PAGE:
The photos were indescribably awful--they included people who simply died on the street from starvation, too weak to make it home, and the frozen corpses of people left in the cemetery, waiting for spring to be buried. As one of the museum visitors pointed out, it is almost impossible to convey the depth of the suffering during such famines. One piece of wisdom from an earlier famine was passed along through the generations: after boiling leather for about eight hours, it becomes edible.
I left with a flood of impressions from that museum, which covered the history of Buzuluk from prehistory to the present day. Aside from the exhibits of the famine and refugee crises that brought Friends to Buzuluk, one of the exhibits stood out as especially moving: the story of the September 1954 military exercise at Totskoe Military Site, not far from Buzuluk. Over 45,000 people took part in this exercise, including condemned criminals; the centerpiece of the exercise was the dropping of a 45-kiloton nuclear bomb. For many years, the catastrophic aftereffects of this exercise were deliberately concealed. (Russian language readers, start here: Тотский полигон.)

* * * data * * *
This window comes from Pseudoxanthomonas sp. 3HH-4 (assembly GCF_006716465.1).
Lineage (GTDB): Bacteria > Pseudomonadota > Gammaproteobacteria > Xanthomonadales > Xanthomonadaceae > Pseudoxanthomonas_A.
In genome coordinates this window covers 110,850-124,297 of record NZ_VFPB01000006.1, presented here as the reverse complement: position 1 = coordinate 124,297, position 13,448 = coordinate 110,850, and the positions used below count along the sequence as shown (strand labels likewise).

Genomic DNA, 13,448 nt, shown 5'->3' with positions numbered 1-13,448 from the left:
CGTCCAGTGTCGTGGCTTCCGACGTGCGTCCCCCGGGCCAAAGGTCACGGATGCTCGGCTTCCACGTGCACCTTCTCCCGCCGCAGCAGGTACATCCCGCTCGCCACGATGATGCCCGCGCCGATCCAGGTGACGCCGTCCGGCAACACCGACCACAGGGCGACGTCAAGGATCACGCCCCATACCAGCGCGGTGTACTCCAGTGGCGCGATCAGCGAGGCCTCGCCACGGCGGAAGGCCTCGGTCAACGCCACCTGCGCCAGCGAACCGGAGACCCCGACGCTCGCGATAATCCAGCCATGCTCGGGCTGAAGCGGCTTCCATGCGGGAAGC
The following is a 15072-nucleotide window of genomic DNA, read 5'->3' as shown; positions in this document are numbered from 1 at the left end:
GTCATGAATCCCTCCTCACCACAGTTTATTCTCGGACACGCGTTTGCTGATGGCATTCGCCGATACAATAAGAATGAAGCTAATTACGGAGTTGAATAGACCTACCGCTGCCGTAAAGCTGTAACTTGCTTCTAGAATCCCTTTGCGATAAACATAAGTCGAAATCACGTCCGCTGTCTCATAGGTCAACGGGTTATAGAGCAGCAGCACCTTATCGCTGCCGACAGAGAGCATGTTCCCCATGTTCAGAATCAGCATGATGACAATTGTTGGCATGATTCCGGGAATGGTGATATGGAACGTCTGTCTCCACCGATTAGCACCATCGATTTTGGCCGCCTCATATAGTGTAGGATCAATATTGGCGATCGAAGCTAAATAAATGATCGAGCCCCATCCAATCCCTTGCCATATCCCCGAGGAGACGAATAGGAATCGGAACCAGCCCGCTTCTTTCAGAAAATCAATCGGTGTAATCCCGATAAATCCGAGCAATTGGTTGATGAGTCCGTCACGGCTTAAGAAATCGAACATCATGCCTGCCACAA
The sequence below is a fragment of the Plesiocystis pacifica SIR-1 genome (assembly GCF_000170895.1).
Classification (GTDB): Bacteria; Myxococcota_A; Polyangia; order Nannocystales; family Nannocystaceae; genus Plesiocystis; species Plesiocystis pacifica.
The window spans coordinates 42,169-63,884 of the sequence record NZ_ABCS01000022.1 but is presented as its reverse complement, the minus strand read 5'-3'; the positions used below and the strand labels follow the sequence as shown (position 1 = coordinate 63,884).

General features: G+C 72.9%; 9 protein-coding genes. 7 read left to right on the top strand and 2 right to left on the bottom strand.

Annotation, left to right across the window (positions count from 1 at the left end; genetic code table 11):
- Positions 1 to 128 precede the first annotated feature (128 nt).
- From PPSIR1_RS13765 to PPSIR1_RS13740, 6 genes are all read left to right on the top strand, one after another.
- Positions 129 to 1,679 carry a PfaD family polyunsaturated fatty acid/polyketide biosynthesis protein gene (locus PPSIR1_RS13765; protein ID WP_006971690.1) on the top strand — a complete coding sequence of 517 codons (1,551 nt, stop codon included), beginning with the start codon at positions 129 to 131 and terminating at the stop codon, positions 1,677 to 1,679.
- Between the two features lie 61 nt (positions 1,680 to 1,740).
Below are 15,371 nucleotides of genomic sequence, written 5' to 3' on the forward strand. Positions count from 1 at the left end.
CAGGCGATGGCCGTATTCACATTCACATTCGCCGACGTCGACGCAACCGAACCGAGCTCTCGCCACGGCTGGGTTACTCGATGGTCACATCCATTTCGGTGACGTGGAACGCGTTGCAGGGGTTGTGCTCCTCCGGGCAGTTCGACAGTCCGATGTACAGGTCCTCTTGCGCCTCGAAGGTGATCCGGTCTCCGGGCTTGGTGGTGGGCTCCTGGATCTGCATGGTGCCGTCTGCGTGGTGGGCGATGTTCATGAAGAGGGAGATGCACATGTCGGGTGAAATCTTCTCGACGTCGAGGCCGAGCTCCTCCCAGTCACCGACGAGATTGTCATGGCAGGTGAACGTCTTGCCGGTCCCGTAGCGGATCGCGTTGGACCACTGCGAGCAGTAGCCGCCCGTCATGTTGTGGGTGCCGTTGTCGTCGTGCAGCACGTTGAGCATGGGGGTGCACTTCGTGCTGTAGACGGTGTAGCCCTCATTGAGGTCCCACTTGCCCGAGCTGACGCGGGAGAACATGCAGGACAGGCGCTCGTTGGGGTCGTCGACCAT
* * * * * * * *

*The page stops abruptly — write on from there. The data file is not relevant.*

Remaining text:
We cannot begin to say anything particularly perceptive about today's Buzuluk after only 40 hours, but we can promise to look, listen, and appreciate!
To see light more clearly
Return to Buzuluk
Memories of Buzuluk